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The Pamphlet Collection of Sir Robert Stout: Volume 73


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The petition of the undersigned humbly showeth:—

That your petitioner was a Justice of the Peace and Licensed Interpreter, residing at New Plymouth.

That on the 23rd day of May, 1894, the license of your petitioner was cancelled; and his name was removed from the Commission of the Peace on the ground that he had permitted a native woman named Moringa to sign a Statutory Declaration to the effect that she had received certain purchase money for some land, whereas she had not personally received it; and of this fact it was alleged your petitioner was aware.

That your petitioner was not aware that the declaration was false; but permitted the same to be signed in good faith, honestly believing it to be correct, and after duly translating and explaining the contents to the said native woman before she signed the same.

That your petitioner went through all the usual formalities in connection with the declaration according to a perfectly well established custom and method of procedure in use every day throughout the Colony, and received no extra gratuity or fee for the business, but merely his allowance as interpreter as permitted by Statute.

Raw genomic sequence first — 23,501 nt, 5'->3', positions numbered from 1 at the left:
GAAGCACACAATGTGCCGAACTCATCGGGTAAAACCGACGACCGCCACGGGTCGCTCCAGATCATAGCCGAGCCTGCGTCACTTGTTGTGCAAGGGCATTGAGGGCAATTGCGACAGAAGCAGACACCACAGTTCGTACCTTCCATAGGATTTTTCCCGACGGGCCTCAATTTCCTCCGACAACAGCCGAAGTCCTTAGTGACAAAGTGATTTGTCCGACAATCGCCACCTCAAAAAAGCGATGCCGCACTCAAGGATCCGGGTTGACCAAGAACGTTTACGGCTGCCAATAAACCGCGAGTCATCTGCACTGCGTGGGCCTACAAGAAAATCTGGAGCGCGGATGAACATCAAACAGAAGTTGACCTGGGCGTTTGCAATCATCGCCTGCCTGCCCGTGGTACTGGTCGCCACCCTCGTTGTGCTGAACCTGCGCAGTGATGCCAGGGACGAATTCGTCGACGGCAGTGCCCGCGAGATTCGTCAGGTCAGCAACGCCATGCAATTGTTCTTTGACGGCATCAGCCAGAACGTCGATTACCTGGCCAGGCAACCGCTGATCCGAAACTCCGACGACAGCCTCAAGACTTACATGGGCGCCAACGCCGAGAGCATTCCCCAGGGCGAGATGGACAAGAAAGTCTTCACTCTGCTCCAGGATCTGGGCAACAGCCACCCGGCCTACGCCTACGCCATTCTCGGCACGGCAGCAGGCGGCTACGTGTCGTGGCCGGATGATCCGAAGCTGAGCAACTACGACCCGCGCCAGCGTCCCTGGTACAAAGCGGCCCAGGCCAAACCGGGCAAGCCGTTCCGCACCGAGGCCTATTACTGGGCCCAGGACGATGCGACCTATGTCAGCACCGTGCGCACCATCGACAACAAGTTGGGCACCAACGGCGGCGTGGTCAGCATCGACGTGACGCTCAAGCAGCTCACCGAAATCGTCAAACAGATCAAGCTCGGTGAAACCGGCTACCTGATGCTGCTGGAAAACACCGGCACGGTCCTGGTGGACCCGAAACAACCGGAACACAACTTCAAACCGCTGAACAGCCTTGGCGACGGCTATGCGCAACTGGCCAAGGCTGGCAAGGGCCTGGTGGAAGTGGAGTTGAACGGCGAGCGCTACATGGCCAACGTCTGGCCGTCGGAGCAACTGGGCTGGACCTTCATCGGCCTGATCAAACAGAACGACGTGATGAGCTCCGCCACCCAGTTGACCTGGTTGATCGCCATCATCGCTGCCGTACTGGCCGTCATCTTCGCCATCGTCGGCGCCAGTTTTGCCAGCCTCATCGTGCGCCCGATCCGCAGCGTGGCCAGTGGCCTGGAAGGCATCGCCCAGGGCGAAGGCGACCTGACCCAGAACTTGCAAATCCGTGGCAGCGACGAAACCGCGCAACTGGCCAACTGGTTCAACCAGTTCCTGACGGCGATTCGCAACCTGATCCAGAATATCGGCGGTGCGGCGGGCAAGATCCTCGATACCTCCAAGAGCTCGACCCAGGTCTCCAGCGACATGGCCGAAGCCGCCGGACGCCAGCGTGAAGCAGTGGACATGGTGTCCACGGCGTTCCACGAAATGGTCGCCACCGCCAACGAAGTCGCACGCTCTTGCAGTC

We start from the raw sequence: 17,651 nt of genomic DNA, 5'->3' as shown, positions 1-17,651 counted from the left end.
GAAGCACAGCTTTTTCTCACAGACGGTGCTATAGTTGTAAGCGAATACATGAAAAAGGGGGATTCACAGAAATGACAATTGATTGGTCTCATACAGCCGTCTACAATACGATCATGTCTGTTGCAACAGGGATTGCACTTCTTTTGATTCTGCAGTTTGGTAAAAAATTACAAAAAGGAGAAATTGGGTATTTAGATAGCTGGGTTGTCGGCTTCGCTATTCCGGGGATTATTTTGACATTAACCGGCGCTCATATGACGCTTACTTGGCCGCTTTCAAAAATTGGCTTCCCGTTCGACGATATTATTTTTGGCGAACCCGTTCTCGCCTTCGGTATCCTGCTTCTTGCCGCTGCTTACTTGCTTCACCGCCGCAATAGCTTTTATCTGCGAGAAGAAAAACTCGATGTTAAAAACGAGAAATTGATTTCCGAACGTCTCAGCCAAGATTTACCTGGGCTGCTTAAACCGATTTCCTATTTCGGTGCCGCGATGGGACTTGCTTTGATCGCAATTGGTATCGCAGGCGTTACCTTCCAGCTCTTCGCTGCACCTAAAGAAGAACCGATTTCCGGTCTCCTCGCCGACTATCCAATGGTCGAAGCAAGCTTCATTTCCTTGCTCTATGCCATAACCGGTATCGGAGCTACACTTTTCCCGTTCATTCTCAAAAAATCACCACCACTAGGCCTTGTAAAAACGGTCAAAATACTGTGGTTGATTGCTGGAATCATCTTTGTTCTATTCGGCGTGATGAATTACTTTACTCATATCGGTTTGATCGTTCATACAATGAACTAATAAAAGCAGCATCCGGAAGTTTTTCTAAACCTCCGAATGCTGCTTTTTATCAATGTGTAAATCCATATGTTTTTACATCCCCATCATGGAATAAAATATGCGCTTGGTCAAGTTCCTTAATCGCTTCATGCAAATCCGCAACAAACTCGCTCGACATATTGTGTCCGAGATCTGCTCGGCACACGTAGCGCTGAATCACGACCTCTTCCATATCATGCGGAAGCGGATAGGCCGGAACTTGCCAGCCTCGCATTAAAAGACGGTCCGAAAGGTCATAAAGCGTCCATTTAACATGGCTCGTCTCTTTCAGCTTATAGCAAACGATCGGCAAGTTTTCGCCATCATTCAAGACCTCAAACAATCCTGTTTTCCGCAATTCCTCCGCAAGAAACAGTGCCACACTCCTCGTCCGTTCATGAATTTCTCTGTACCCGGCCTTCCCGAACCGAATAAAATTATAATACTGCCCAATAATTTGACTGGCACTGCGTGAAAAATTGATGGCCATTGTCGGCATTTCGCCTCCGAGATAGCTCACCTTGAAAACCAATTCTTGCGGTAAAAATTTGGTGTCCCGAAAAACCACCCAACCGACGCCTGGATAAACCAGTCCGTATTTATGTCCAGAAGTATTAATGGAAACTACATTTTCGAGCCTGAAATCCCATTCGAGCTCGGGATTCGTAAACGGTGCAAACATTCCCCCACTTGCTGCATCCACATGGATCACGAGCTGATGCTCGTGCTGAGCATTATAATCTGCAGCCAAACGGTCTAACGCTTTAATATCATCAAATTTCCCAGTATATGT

That in the recent case of Ngapei versus King, hoard in October, 1894, the same question was raised before His Honor Mr Justice Conolly, at the Circuit Sittings of the Supreme Court at New Plymouth, when it appeared that the Plaintiff, one Ngapei Ngatata, had signed a declaration to the effect that she had received the purchase money for some land, when the interpreter acting in the matter was fully aware that she had not received it. His Honor declined however to attach any importance to the fact, observing that this was the usual course of procedure, as it was impossible to pay the native the money until the deed passed the Trust Commissioner, when the declaration was intended to be used.

That although Mr. District Judge Kettle did not agree with His Honor's view on the point, yet Mr. Kettle, who knew all the facts of the case, has expressly and emphatically acquitted your petitioner of any dishonest or improper motive in permitting the native to make the declaration; that the native was not defrauded or injured in any way by your petitioner's action.

That your petitioner has prayed for an inquiry into the cir- page 6 cumstances of his case, hut the Government has refused to grant the same.

That your petitioner has devoted the best years of his life to the service of the Colony; having held the office of Colonial Treasurer; having been twice Superintendent of the Province of Tarnnaki; four times a Member of the House of Representatives; Acting Officer of Royal Engineers and Officer Commanding the Local Forces during the war with the Natives; and subsequently Royal Commissioner and Civil Commissioner, retiring from his last named office with a compliment from the Minister of the day in charge of the Department.

That your petitioner is now at the age of 75 years deprived of the means of earning his living as a Licensed Interpreter.

Your petitioner prays that your Honorable House will grant him such redress as may seem to your Honorable House to meet the merits of this case.

And your petitioner as in duty will ever pray, &c.

Charles Brown.

New Plymouth,